Finally got a breeding pair of Angels
Finally got a breeding pair of angels!
Marble and a Gold paired up in my tank that I've been raising since babies. Just moved them to a 20g breeder today at about 4 hours ago. Had an HOB already running and popped it on, filled the 20 with 60% tank water and 40% new water.
-HOB with Sponge over filter intake
-upside down pot for eggs
I came home just now and look what happened! I had to unplug that heater and put in another one lol
Gonna let them raise the fry themselves until they get it right and become good parents with practice, might take a while since it is their first spawn.
It's always been a goal of mine to see the parents rear the young like in nature.
Anyone with angelfish genetics info know the possible fry outcomes? I'm assuming marble is dominant over the recessive gold gene. But i dont know what the parents of the marble were so it could be heterogenous or homogenous for the gene. The gold from what ive seen has to be double recessive for the gold color so im pretty sure what that one is.
Oh and the male is the gold and the female is the marble.
Ill keep you all updated if you want on their breeding activity and if they become good parents!
Trying to sort out the geneics of store bought angel fish is near impossible unless you know their history through a number of generations. You will see genetic traits that can span 5+ generations show up in the fry.
Good luck with your pair and their parenting abilities.
I've been raising 8 since they were nickel-sized. I'm hoping to get a pair or two. Post pics of fry when you see some!
Ya that's what I did too, I got them probably quarter size and been waiting patiently lol
I'll see what happens, more turned white form being unfertilized but I'm hoping to see wrigglers tomorrow, the laid exactly 48 hours ago so tomorrow around 4pm and after I'll start seeing them.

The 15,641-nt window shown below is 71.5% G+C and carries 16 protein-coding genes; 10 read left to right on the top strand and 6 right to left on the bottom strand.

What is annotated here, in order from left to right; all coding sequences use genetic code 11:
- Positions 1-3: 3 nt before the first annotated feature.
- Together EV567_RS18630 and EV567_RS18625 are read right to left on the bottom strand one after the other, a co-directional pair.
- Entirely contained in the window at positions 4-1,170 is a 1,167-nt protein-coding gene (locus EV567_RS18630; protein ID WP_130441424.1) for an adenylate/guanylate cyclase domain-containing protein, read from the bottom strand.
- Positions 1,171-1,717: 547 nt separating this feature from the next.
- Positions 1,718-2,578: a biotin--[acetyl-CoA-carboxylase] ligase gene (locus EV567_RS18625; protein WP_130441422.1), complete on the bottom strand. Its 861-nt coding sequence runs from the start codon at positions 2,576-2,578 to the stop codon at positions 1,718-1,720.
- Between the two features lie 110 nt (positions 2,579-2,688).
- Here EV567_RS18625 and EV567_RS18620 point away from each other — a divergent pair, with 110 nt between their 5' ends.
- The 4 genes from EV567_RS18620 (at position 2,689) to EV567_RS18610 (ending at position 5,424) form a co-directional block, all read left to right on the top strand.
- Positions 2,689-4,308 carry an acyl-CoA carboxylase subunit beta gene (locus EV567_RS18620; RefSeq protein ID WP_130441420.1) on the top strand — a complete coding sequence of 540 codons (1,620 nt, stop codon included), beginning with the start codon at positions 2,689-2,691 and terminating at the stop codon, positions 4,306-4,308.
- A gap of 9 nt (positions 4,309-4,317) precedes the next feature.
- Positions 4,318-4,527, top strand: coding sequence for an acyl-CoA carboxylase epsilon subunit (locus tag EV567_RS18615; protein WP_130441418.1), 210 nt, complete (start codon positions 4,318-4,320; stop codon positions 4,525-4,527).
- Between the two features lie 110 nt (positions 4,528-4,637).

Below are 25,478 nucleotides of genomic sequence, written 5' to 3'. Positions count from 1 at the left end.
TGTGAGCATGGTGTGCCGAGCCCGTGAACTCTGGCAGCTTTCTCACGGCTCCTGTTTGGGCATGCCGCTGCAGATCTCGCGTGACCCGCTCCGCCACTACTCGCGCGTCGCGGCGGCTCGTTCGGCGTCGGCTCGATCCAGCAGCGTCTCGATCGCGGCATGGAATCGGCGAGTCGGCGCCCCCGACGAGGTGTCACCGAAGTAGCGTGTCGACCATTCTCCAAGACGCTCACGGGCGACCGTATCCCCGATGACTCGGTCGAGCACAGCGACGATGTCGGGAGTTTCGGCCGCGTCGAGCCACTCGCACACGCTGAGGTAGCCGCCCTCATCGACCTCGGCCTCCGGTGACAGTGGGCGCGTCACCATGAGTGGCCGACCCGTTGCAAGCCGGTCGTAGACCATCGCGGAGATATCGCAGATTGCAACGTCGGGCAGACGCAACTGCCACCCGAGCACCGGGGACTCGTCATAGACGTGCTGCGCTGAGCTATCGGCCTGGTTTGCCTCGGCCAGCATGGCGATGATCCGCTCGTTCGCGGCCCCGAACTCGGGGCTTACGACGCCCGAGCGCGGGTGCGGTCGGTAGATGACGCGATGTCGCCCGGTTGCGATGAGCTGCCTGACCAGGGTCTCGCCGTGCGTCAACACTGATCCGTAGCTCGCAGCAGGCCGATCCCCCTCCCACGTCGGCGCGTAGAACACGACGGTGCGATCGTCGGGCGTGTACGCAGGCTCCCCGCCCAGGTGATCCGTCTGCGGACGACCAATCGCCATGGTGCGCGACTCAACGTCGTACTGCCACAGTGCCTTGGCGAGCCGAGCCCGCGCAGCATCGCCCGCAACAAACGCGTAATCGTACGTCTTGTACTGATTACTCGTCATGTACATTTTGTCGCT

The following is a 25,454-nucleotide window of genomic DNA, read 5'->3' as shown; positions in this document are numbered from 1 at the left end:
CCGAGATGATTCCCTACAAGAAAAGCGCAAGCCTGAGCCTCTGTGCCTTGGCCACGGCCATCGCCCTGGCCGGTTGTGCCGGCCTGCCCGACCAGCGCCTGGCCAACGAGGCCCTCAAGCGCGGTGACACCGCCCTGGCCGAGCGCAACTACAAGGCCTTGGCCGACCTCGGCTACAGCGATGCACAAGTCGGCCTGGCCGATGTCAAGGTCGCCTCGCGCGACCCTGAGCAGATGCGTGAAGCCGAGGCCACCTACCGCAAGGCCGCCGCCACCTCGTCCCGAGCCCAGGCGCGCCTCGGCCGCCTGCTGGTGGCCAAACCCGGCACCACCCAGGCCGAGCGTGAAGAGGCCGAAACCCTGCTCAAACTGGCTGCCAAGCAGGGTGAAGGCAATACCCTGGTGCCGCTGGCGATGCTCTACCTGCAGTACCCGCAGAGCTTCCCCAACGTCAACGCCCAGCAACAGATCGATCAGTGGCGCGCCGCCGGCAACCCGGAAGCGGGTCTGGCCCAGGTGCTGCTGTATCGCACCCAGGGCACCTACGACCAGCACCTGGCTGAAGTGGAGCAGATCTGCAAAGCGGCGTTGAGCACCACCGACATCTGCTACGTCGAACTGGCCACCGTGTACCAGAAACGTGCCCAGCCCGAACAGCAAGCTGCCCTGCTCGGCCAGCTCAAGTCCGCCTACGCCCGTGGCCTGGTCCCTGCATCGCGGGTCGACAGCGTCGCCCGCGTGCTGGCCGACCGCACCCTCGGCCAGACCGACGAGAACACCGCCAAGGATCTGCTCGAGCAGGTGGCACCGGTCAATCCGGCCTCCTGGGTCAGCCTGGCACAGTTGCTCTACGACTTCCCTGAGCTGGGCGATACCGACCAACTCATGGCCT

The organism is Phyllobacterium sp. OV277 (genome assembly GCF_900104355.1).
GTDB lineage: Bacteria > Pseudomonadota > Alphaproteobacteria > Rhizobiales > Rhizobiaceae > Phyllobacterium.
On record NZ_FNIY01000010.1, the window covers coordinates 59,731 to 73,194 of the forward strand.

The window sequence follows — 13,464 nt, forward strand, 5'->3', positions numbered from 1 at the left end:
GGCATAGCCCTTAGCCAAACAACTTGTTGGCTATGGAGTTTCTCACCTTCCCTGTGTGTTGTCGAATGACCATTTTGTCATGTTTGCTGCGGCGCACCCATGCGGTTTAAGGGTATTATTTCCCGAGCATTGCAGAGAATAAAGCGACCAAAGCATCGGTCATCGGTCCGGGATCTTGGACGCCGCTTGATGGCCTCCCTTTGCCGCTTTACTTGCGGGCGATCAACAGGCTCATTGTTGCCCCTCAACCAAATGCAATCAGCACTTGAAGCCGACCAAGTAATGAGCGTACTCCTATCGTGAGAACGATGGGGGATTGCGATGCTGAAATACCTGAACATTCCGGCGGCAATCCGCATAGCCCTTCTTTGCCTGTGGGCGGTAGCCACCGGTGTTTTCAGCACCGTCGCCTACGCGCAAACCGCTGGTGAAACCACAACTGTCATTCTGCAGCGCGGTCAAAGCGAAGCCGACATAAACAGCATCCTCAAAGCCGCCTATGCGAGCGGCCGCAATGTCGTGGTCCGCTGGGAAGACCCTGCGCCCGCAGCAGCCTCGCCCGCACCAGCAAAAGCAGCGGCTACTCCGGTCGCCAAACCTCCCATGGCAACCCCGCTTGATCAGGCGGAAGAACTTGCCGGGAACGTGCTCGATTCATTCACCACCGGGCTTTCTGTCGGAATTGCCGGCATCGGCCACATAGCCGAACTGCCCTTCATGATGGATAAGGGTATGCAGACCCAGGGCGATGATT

On the 5th day I'm going to setup a BBS bottle and get some food ready.
I'm also amazed the parents have been so good with the care and haven't eaten the eggs yet. It's their first spawn!
I guess I have had better luck than some with finding pairs. I won 6 dime size angels online in a give away and decided to raise them all. By the time they were quarter size I had 3 bonded pairs, and soon after all 3 spawned within a day of each other. I still have 2 pairs that spawn regularly, and one of time finally got it right about 5 wks ago. I have about 75 fry that are doing great. The parents suddenly went from eating them and/or losing them to the other fish to raising a good spawn in a matter of 3 wks. If you watch them as they mature, its a real learning experience for them. Each spawn they do something different in their attempt to get it right. My successful pair eventually learned to rearrange the tank to suit their needs, forming a boundary about 1/2 way across the 90 gallon, emptying their 1/2 of anything they could find a way to move. This made it easier for them to defend the fry from all the others, and this new spawn was raised with a red tail shark in the tank, among other things. I have since moved out everything but the shark, angels, and rubber pleco and they are all thriving together.
My 2nd pair is still in the learning process, still spawning about every 1 - 2 wks, sometimes getting as far as wigglers and then suddenly everything is gone. In watching the first pair I have learned also, and am slowly changing conditions in this tank to provide the same "protections" in the 90 gallon with the decor barrier, etc.
I also noticed that the ram's horn snails love angelfish eggs, and the parents need to learn to pluck them off. I have done it for them and the successful pair, after watching me do it so often, finally began doing it themselves. So for anyone who wants to help their spawning pair along, watch them closely. After a while it gets to be obvious what problems they are having, which makes it easier to step in and help them out. They're very smart if you just allow them the time to learn.